So, what do you think? Are males running shirtless through communities and females running in only sport bras inappropriate and/or immodest?

4 comments:

Shirtless Robbie said...

Yes, Paul Staso's blog entry was thoughtful and worth reading. I left a thoughtful reply in the comments. I realize there are some people who have quite different views about what is appropriate, but I also realize that I can never please everyone anyway. I specifically know people in this area who feel that it is inappropriate for a man to wear clothing which ever exposes his armpits or knees. Yet, if I strictly observed these guidelines, others would consider me weird and condemn my wardrobe as "legalistic". I think we all have to find a healthy balance, being modest(1) and culturally appropriate, without being excessively restricted or self-conscious.

1 - I actually dislike the word "modest" as applied to customs regarding covering the body. It seems to imply that one who exposes more skin does so out of pride, which is frequently not the case. But "body shame" is not really an appropriate term either, since it doesn't necessarily refer to being ashamed of one's body, perhaps only considering a certain level of exposure inappropriate in a certain context. If anyone knows a better word to describe this desire to cover parts of the body in certain social contexts, let me know, because I have been searching for a word or even short phrase that can accurately and unambiguously describe this concept, and have nothing thus far. I would even be willing to adopt a word from a foreign language...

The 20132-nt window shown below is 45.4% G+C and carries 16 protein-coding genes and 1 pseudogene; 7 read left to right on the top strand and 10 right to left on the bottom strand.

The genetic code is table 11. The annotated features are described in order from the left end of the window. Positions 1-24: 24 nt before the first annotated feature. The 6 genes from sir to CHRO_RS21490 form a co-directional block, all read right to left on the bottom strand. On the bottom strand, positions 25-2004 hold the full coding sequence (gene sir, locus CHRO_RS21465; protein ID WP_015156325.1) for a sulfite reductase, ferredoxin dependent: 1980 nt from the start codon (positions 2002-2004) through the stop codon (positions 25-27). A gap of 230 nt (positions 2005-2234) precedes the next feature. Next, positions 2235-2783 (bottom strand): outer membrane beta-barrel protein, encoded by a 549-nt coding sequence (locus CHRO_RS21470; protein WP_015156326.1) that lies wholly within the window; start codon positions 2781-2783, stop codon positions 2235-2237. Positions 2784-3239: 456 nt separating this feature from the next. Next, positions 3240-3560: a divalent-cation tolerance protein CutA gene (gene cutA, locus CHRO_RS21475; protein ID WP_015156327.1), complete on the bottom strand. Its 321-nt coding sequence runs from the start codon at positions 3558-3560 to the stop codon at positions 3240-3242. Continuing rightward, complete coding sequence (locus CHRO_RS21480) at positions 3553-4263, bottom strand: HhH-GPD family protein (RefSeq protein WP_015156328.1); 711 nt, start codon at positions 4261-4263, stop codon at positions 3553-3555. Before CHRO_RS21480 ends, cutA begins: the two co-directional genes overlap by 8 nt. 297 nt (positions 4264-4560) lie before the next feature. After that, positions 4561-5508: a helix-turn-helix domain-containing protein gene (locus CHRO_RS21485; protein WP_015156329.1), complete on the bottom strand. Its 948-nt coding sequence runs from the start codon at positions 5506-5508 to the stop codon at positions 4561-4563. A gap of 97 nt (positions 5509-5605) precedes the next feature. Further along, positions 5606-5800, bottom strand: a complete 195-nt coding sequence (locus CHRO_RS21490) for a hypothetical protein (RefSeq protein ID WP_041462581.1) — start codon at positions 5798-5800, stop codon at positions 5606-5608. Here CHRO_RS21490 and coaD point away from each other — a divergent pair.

barethomas said...

Some deep thinking here, and I'm afraid it'll have to be a more learned person who can supply an adequate word.

It's interesting, however that you should refer to a "desire" to cover parts of the body, rather than - say - a "settled convention". Are we therefore seeking a better way of capturing the sometimes interlinked societal pressures that act upon someone (a runner, say) or are venturing to name the internal feelings-cum-thoughts that lead the individual to bundle up or strip down?

Shirtless Robbie said...

I use the term "desire" because it is something personal that varies from one person to another within a culture. However, I am describing the desire to cover certain parts of the body in certain situations based on the perception of social conventions about what is appropriate or what kind of image a certain way of dressing conveys. Of course, many of us experience a conflict between these desires and our desires to be free and comfortable. What I am describing is basically what we commonly call modesty, describing the perceived need to cover more of your body as being more modest. What I want to get away from is the implication that this desire is the inverse of pride, or the ambiguity as to whether you are referring to humbleness or merely the perceived need to cover yourself due to social norms and stigmas. Aside from the association with pride/humility, I think the common usage of modesty fits this concept pretty well.

Ryan said...

I think Paul Staso needs to lighten up. Why is he so disturbed at the sight of the human body? We all have one! These people aren't running about naked for heaven's sake!